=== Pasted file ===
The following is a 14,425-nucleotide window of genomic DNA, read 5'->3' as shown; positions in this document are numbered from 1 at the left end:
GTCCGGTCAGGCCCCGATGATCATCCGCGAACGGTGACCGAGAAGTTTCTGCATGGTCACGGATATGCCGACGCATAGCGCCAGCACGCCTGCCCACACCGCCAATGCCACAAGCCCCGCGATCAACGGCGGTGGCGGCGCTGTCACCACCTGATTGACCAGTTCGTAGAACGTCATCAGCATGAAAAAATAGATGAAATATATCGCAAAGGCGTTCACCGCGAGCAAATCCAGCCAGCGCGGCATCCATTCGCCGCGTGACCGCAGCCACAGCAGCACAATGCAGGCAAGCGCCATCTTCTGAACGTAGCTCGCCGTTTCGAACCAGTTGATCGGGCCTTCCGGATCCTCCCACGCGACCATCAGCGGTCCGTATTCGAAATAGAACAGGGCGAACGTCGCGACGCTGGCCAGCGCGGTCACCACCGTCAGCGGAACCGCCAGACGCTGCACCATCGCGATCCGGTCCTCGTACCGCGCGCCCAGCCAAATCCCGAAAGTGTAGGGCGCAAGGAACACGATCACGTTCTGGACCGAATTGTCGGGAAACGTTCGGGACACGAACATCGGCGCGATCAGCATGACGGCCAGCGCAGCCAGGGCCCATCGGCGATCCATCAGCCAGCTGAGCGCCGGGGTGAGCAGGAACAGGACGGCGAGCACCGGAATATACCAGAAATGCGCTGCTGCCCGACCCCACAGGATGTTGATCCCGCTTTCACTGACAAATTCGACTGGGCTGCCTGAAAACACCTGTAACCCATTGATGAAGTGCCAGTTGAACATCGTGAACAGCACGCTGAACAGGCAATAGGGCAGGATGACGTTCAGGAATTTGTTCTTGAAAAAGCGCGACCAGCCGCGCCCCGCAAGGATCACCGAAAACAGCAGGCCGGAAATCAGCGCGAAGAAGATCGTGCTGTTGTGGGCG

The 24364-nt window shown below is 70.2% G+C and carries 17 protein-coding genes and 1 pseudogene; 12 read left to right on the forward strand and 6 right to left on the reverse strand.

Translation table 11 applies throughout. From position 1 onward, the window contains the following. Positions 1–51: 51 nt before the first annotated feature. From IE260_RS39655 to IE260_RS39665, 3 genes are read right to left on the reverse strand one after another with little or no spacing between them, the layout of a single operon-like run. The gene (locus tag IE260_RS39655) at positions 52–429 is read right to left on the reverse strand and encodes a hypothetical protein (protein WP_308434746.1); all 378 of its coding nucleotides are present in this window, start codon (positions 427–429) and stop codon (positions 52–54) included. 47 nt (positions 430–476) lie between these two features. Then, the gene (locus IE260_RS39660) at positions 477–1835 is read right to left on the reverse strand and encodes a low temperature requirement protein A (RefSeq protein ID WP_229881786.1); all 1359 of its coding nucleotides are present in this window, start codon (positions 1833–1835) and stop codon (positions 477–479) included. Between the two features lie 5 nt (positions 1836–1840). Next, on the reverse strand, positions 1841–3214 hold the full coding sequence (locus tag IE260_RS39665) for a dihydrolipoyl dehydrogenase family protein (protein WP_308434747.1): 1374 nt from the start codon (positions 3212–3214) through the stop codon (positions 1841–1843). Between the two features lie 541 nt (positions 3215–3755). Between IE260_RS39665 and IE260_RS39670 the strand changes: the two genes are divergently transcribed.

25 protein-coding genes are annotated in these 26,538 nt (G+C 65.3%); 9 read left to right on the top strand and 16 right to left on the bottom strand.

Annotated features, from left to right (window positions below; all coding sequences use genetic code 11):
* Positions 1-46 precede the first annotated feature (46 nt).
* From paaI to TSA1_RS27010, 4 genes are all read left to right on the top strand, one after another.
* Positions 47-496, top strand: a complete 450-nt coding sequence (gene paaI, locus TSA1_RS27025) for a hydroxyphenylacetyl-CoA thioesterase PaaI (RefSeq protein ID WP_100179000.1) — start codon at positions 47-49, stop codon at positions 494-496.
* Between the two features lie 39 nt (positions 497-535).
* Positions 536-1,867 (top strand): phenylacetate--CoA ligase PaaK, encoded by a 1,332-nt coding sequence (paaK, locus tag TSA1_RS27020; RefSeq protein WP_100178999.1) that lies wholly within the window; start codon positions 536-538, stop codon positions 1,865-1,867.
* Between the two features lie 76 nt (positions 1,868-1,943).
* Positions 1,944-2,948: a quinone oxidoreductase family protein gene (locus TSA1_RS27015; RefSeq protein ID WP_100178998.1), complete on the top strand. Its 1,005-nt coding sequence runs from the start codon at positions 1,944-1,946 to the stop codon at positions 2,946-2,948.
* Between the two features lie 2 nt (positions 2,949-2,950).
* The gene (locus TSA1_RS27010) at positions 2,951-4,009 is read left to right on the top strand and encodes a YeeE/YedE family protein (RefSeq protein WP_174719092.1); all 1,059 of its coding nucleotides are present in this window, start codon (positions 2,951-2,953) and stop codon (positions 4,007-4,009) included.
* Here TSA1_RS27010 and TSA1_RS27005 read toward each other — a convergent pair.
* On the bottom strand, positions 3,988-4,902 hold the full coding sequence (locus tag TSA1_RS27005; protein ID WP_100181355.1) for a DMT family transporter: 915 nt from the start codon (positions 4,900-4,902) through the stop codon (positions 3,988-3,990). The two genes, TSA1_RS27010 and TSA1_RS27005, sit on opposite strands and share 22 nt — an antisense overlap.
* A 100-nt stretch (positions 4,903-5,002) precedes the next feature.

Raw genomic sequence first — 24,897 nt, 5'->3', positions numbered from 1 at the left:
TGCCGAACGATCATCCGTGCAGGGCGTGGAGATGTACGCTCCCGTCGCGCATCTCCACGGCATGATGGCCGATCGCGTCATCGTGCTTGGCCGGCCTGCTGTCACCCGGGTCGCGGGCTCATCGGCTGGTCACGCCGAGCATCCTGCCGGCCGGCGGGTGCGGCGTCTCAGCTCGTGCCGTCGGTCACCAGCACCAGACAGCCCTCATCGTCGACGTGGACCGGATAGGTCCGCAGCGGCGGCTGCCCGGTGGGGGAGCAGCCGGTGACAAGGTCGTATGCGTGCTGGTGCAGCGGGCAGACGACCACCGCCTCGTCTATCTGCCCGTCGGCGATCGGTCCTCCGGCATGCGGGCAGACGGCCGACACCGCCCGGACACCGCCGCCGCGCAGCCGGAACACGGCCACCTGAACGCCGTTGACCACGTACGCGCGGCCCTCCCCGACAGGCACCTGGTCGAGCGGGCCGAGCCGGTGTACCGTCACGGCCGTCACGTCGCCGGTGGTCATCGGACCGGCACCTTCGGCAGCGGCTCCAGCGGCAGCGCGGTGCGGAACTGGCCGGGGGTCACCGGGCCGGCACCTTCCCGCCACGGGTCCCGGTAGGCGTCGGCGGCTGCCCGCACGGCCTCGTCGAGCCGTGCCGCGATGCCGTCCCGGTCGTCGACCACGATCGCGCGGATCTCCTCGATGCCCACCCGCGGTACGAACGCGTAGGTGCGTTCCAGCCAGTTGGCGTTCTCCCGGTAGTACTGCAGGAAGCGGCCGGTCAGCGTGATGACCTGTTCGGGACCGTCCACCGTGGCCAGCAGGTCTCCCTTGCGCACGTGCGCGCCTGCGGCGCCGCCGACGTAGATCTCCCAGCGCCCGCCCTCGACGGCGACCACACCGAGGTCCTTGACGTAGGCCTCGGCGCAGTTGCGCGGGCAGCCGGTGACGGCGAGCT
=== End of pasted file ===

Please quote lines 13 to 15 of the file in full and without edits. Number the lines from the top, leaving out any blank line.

* Positions 1,944-2,948: a quinone oxidoreductase family protein gene (locus TSA1_RS27015; RefSeq protein ID WP_100178998.1), complete on the top strand. Its 1,005-nt coding sequence runs from the start codon at positions 1,944-1,946 to the stop codon at positions 2,946-2,948.
* Between the two features lie 2 nt (positions 2,949-2,950).
* The gene (locus TSA1_RS27010) at positions 2,951-4,009 is read left to right on the top strand and encodes a YeeE/YedE family protein (RefSeq protein WP_174719092.1); all 1,059 of its coding nucleotides are present in this window, start codon (positions 2,951-2,953) and stop codon (positions 4,007-4,009) included.